What is Salutogenesis?
Salutogenesis focuses attention on the study of the origins (genesis) of health (salus) and of positive health outcomes - moving towards the positive end of an ease/disease continuum - in contrast to the more usual study of the origins of disease and risk factors (pathogenesis). Salutogenesis emphasizes the importance of sense of coherence - an individual or collective orientation towards life as being understandable, manageable, and meaningful. In health promotion, the salutogenetic approach focuses on strengthening resources and assets that help people to cope with adversarial life situations, promote wellbeing and thriving (Nutbeam and Muscat, 2021).
The concept was originally developed by Aaron Antonovsky (1979, 1987). It focuses on strengthening individual and social resources that protect and actively promote health. In essence, Salutogenesis is concerned with creating coherent living environments, strengthening socio-ecological health resources as well as strengthening the sense of coherence of individuals and groups. While health promotion is a key area for the application of Salutogenesis, Salutogenesis informs research and practice in areas as diverse as education, policy, organizational development or community and migration studies.
The term Salutogenesis is often associated with three different meanings, which are distinct but inextricably intertwined (Mittelmark and Bauer, 2017; Chapter 2, Handbook of Salutogenesis):
1. The salutogenic model:
The model, described in detail in Antonovsky’s 1979 book “Health, Stress and Coping”, posits that life experiences help shape one’s sense of coherence. A strong sense of coherence helps one mobilize general resistance resources to cope with stressors and manage tension successfully. Through this mechanism, the sense of coherence helps determine one’s movement on the health Ease/Dis-ease continuum.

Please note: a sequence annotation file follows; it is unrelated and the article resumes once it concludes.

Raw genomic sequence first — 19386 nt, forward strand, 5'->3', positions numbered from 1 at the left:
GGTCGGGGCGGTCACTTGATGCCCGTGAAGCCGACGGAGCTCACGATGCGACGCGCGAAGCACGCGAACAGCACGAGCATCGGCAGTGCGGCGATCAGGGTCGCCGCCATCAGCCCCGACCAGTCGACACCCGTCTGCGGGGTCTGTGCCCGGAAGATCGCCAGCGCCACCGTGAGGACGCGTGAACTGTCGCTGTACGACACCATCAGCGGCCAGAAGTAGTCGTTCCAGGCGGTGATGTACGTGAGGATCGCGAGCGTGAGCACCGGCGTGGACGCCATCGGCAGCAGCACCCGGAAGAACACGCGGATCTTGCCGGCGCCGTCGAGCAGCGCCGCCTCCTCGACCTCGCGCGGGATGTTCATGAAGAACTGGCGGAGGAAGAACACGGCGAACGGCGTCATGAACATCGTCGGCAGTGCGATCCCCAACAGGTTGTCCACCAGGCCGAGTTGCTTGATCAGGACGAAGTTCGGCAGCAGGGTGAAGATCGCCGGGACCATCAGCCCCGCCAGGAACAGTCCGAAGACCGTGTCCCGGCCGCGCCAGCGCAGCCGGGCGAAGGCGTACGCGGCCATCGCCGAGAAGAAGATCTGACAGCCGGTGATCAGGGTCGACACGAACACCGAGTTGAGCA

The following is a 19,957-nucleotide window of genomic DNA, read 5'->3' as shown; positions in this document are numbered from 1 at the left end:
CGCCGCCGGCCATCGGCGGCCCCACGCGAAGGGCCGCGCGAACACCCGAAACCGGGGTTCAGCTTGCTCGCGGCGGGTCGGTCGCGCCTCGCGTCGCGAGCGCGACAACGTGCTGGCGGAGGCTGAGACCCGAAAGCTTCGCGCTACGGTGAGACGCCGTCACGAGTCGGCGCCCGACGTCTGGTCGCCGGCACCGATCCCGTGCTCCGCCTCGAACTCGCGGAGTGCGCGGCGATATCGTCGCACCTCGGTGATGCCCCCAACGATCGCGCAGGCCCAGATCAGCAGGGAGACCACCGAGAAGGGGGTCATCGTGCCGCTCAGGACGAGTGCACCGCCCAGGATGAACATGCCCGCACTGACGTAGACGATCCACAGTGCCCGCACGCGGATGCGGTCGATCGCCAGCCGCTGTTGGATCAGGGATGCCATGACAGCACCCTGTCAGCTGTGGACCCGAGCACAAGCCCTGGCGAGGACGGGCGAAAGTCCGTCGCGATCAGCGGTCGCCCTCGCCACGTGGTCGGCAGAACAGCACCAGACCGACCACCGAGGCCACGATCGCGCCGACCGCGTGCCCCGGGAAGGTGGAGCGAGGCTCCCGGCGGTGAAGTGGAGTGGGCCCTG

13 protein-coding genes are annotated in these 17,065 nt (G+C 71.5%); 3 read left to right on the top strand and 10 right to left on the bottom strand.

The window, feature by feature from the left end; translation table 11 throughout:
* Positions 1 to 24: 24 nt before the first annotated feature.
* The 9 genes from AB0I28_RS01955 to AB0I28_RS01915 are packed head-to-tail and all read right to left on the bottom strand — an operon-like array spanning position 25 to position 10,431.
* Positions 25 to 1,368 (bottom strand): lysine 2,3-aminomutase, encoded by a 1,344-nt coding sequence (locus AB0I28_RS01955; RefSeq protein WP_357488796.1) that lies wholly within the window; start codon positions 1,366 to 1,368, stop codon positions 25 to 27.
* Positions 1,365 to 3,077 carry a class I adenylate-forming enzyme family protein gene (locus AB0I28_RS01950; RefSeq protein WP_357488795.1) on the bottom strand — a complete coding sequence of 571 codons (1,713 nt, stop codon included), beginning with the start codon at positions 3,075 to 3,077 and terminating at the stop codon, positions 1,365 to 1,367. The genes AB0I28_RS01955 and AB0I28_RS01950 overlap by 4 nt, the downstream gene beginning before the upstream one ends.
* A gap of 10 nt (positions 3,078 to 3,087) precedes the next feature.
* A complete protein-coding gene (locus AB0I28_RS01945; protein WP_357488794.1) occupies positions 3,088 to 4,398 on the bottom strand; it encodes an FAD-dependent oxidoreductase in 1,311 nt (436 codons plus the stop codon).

2. Salutogenesis as the sense of coherence:
In its narrower meaning, Salutogenesis is often equated with one part of the model, the sense of coherence, defined as: “. . . a global orientation that expresses the extent to which one has a pervasive, enduring though dynamic feeling of confidence that one’s internal and external environments are predictable and that there is a high probability that things will work out as well as can reasonably be expected.” (Antonovsky, 1979, p. 123).
3. The salutogenic orientation
In its most general meaning, Salutogenesis refers to a scholarly orientation focusing attention on the study of resources and assets for health leading to positive health, complementary to the pathogenic orientation that is concern with risk factors leading to specific disease outcomes.
STARS welcomes the exchange on Salutogenesis in all these meanings.